The stock price of Valeant Pharmaceuticals, 1994-2016
Bethany McLean, in this summer’s issue of Vanity Fair, has done a terrific piece on the meltdown of Valeant Pharmaceuticals, a company led by a billionaire wonderkid who wasn’t. Before losing $81bn from a $90bn company that offshored its way to a meager 5 percent tax bill, Valeant price gouged sick people. McLean writes about Syprine and Cuprimine, the only drugs available to treat Wilson’s disease. The drugs were invented in the 1950s and formerly available for $1/dose, and now cost a stunning $300,000 for annual treatment after Valeant bought the patent. The piece highlights the terrible, inefficient system of drug distribution and development, as well as the scary behavior of corporations that puts all of us at risk. Read the whole thing here.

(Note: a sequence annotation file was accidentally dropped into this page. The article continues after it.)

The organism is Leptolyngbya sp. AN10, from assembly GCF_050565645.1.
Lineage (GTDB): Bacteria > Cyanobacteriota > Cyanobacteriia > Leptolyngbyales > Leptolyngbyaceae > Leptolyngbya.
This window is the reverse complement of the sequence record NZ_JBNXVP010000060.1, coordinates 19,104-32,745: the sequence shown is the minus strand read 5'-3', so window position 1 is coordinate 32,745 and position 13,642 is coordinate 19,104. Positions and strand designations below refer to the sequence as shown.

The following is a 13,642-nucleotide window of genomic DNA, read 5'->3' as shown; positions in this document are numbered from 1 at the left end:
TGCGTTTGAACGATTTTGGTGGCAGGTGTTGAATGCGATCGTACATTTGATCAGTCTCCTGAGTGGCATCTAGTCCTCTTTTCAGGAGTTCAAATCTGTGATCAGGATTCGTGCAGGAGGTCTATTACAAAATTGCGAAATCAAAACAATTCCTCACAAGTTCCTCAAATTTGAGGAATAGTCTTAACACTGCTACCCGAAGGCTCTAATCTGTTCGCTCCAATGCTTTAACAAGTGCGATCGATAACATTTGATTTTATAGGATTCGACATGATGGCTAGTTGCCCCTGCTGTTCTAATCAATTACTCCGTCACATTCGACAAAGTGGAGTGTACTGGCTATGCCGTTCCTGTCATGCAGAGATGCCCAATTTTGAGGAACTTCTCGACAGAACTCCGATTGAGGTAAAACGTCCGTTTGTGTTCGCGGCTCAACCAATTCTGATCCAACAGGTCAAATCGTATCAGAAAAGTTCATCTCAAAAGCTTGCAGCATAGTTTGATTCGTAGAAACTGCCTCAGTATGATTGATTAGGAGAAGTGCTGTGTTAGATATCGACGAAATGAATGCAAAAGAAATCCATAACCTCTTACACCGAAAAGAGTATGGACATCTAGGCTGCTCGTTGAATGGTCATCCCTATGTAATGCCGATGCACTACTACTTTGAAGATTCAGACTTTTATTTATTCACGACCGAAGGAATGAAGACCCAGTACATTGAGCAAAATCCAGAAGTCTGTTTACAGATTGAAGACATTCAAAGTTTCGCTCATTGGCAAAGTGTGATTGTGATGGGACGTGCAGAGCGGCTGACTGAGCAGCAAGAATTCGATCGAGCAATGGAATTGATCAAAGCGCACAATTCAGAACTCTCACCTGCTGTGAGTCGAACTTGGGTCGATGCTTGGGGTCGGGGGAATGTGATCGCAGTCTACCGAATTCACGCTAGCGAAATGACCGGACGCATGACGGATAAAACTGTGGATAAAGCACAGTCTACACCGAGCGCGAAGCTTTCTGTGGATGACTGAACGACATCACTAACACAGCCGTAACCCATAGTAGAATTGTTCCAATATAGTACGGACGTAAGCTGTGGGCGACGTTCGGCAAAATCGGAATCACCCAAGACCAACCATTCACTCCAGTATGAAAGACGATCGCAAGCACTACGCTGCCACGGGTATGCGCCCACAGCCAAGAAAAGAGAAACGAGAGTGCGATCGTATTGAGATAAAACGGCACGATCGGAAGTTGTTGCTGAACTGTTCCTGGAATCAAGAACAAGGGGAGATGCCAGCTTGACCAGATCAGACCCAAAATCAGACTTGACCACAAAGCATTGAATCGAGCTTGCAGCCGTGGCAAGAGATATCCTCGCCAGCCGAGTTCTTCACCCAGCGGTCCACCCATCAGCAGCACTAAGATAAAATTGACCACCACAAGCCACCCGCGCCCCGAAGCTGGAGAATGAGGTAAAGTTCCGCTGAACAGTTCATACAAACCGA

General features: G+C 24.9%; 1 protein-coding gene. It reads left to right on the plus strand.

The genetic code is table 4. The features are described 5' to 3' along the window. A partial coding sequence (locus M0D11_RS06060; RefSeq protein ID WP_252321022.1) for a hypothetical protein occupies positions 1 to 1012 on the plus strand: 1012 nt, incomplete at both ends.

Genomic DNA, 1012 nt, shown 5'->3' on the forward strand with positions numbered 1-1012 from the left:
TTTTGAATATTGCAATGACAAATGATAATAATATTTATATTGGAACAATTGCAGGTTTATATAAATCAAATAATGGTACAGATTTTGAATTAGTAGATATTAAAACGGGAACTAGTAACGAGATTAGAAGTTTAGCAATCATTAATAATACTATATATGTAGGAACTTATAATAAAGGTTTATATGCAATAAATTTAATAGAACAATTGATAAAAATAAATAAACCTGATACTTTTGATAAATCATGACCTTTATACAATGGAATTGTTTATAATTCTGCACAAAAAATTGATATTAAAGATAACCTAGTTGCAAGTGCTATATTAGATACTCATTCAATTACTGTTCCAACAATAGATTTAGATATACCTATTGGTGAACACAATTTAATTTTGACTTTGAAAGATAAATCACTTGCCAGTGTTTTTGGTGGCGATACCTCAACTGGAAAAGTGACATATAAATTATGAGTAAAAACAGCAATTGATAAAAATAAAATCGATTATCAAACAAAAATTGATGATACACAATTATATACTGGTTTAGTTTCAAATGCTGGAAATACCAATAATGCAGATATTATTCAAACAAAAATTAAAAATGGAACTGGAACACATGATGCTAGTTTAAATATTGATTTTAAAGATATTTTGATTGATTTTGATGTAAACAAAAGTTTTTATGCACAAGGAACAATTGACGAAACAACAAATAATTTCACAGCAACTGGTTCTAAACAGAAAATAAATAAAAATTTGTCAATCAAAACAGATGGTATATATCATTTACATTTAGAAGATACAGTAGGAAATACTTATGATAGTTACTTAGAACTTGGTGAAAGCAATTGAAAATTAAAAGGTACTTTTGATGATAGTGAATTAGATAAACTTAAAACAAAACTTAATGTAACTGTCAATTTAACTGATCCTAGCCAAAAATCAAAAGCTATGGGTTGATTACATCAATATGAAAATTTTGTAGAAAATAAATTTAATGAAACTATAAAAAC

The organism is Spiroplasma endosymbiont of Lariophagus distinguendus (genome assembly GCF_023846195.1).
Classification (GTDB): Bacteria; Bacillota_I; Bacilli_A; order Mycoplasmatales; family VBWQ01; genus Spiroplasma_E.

If Valeant Pharmaceuticals were one bad apple, we could leave the story at that. But the story reads more like a microcosm of our ‘recovering’ economy, and we should heed the warnings here of a system that puts short term shareholder return above all else. Read more
We’ve had too many attacks of late: after a terrible March 22nd terrorist attack in Brussels which took away more than thirty lives, a bombing five days later in Lahore brought more misery and pain. This time the second largest city of Pakistan was struck by a devastating terrorist attack in which more than seventy people lost their lives, specifically targeted at Christian Pakistanis who were celebrating Easter in a public park, though the victims were both Christians and Muslims.